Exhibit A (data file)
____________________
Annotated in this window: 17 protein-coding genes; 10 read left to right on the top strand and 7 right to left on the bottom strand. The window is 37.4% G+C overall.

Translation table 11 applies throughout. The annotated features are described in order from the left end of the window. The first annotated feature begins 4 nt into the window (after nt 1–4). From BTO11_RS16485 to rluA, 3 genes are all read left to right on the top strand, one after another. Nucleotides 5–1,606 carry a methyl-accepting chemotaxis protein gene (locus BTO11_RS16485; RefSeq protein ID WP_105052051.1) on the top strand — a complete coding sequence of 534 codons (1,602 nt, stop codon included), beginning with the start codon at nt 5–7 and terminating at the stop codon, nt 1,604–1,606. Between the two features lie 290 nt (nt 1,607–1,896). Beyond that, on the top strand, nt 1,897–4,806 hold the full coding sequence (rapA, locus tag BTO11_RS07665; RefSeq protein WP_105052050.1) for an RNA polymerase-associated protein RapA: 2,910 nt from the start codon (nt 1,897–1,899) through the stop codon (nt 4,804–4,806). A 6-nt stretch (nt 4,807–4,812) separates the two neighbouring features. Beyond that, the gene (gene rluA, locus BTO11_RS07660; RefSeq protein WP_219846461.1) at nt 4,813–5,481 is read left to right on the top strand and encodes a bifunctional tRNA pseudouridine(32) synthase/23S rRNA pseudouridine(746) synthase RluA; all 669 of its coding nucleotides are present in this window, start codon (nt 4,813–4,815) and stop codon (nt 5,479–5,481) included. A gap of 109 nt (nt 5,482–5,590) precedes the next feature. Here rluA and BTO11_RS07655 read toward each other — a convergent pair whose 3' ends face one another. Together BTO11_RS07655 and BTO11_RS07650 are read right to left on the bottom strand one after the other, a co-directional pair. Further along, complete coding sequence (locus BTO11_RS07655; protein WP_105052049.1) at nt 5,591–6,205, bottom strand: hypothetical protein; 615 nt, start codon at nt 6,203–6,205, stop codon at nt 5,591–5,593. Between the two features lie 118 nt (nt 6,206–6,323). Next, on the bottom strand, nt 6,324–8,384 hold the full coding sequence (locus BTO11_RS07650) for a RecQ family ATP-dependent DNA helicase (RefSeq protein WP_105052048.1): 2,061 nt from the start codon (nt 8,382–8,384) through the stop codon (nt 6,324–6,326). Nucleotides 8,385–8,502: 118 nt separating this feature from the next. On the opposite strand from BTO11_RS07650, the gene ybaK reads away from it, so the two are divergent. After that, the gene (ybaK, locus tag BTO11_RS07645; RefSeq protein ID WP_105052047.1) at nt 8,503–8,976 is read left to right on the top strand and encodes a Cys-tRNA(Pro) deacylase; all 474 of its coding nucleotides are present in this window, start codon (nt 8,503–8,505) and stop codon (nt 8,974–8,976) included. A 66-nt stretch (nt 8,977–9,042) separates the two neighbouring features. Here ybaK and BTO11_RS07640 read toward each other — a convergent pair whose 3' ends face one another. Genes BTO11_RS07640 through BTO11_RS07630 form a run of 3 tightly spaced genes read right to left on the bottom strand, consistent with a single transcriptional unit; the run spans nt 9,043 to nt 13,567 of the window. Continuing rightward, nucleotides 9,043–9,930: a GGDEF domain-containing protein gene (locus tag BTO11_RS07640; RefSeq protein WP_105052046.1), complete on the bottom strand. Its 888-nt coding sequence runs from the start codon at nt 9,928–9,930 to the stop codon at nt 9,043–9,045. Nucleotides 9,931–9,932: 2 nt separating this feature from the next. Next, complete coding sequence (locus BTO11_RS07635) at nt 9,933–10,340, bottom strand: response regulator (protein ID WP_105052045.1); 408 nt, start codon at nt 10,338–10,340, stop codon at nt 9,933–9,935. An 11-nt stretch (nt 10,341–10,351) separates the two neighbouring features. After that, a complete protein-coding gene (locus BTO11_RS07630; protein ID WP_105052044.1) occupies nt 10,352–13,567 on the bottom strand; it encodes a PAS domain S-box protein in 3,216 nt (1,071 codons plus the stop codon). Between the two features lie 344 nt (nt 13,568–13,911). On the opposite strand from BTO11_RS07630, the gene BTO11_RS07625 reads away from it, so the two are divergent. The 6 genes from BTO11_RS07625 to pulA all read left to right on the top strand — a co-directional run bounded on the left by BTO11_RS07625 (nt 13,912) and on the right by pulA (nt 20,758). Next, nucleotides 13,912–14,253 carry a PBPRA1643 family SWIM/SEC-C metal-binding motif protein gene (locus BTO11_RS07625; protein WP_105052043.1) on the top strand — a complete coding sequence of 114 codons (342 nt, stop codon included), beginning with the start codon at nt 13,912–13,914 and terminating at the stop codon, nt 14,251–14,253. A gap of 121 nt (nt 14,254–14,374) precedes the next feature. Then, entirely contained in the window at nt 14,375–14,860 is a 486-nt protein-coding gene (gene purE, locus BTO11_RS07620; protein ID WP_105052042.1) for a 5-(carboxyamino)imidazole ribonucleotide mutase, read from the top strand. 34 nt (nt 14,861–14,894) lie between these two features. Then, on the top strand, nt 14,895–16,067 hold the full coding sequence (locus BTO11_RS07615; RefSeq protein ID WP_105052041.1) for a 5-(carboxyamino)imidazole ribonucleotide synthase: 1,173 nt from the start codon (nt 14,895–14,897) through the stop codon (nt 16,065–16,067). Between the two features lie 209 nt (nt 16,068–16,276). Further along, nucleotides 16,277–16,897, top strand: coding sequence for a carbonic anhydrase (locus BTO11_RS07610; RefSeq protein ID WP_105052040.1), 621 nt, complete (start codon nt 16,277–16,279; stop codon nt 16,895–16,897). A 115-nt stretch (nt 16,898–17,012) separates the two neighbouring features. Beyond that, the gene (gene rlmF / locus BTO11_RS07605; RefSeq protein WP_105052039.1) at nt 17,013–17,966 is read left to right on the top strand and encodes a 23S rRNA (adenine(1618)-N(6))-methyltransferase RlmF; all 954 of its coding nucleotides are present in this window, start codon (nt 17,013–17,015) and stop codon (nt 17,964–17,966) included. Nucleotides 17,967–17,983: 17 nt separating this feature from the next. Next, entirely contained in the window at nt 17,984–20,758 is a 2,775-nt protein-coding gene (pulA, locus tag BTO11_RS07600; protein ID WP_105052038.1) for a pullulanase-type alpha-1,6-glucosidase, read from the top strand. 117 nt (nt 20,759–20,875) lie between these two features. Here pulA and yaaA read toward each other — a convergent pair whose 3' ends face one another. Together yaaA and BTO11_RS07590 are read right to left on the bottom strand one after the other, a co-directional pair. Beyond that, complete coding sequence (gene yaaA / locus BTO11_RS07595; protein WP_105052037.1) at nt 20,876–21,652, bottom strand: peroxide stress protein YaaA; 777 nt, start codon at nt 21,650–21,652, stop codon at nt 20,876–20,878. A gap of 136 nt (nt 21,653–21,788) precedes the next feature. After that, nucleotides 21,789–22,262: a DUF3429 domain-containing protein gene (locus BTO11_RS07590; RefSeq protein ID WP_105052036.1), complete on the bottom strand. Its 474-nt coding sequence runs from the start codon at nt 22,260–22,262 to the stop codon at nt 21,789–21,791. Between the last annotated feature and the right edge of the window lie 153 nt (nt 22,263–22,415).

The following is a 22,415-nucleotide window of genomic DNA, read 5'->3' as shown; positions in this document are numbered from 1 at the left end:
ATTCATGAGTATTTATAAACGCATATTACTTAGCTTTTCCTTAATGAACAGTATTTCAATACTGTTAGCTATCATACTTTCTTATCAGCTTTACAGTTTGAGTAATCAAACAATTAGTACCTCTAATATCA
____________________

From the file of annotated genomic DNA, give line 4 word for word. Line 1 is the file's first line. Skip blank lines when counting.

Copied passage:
ATTCATGAGTATTTATAAACGCATATTACTTAGCTTTTCCTTAATGAACAGTATTTCAATACTGTTAGCTATCATACTTTCTTATCAGCTTTACAGTTTGAGTAATCAAACAATTAGTACCTCTAATATCA